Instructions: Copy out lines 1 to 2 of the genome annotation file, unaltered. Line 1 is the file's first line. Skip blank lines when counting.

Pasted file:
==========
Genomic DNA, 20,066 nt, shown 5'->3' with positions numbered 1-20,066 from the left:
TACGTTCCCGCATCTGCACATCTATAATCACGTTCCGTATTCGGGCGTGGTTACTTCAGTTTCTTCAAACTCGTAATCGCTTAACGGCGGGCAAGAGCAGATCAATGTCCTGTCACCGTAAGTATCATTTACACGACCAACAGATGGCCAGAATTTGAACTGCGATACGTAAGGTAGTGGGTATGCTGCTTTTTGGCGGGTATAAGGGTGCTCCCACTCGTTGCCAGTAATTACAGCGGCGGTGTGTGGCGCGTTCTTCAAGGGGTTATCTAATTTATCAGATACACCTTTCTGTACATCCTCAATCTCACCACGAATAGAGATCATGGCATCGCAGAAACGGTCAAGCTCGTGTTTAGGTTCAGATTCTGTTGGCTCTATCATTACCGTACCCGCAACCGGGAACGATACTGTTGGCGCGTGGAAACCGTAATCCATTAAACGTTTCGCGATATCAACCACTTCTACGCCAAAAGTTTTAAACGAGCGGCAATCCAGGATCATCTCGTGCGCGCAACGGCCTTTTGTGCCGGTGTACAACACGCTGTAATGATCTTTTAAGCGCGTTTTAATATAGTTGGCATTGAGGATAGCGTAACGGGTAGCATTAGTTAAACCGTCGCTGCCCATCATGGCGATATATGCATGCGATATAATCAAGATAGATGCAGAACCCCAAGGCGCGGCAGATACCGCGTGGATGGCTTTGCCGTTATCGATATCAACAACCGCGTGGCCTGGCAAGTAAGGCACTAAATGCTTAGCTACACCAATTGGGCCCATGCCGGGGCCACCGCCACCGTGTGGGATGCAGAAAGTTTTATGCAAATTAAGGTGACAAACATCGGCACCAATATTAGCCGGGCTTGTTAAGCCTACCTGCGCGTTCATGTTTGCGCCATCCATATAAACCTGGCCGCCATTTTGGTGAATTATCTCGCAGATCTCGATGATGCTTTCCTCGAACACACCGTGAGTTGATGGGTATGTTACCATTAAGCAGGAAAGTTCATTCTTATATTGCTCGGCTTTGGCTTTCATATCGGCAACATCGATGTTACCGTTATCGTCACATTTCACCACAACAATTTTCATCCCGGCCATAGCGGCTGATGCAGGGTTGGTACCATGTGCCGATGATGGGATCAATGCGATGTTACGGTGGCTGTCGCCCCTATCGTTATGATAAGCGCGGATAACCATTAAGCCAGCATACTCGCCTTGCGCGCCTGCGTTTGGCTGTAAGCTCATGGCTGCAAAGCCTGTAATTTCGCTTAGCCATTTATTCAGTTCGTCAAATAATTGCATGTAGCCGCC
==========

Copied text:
Genomic DNA, 20,066 nt, shown 5'->3' with positions numbered 1-20,066 from the left:
TACGTTCCCGCATCTGCACATCTATAATCACGTTCCGTATTCGGGCGTGGTTACTTCAGTTTCTTCAAACTCGTAATCGCTTAACGGCGGGCAAGAGCAGATCAATGTCCTGTCACCGTAAGTATCATTTACACGACCAACAGATGGCCAGAATTTGAACTGCGATACGTAAGGTAGTGGGTATGCTGCTTTTTGGCGGGTATAAGGGTGCTCCCACTCGTTGCCAGTAATTACAGCGGCGGTGTGTGGCGCGTTCTTCAAGGGGTTATCTAATTTATCAGATACACCTTTCTGTACATCCTCAATCTCACCACGAATAGAGATCATGGCATCGCAGAAACGGTCAAGCTCGTGTTTAGGTTCAGATTCTGTTGGCTCTATCATTACCGTACCCGCAACCGGGAACGATACTGTTGGCGCGTGGAAACCGTAATCCATTAAACGTTTCGCGATATCAACCACTTCTACGCCAAAAGTTTTAAACGAGCGGCAATCCAGGATCATCTCGTGCGCGCAACGGCCTTTTGTGCCGGTGTACAACACGCTGTAATGATCTTTTAAGCGCGTTTTAATATAGTTGGCATTGAGGATAGCGTAACGGGTAGCATTAGTTAAACCGTCGCTGCCCATCATGGCGATATATGCATGCGATATAATCAAGATAGATGCAGAACCCCAAGGCGCGGCAGATACCGCGTGGATGGCTTTGCCGTTATCGATATCAACAACCGCGTGGCCTGGCAAGTAAGGCACTAAATGCTTAGCTACACCAATTGGGCCCATGCCGGGGCCACCGCCACCGTGTGGGATGCAGAAAGTTTTATGCAAATTAAGGTGACAAACATCGGCACCAATATTAGCCGGGCTTGTTAAGCCTACCTGCGCGTTCATGTTTGCGCCATCCATATAAACCTGGCCGCCATTTTGGTGAATTATCTCGCAGATCTCGATGATGCTTTCCTCGAACACACCGTGAGTTGATGGGTATGTTACCATTAAGCAGGAAAGTTCATTCTTATATTGCTCGGCTTTGGCTTTCATATCGGCAACATCGATGTTACCGTTATCGTCACATTTCACCACAACAATTTTCATCCCGGCCATAGCGGCTGATGCAGGGTTGGTACCATGTGCCGATGATGGGATCAATGCGATGTTACGGTGGCTGTCGCCCCTATCGTTATGATAAGCGCGGATAACCATTAAGCCAGCATACTCGCCTTGCGCGCCTGCGTTTGGCTGTAAGCTCATGGCTGCAAAGCCTGTAATTTCGCTTAGCCATTTATTCAGTTCGTCAAATAATTGCATGTAGCCGCC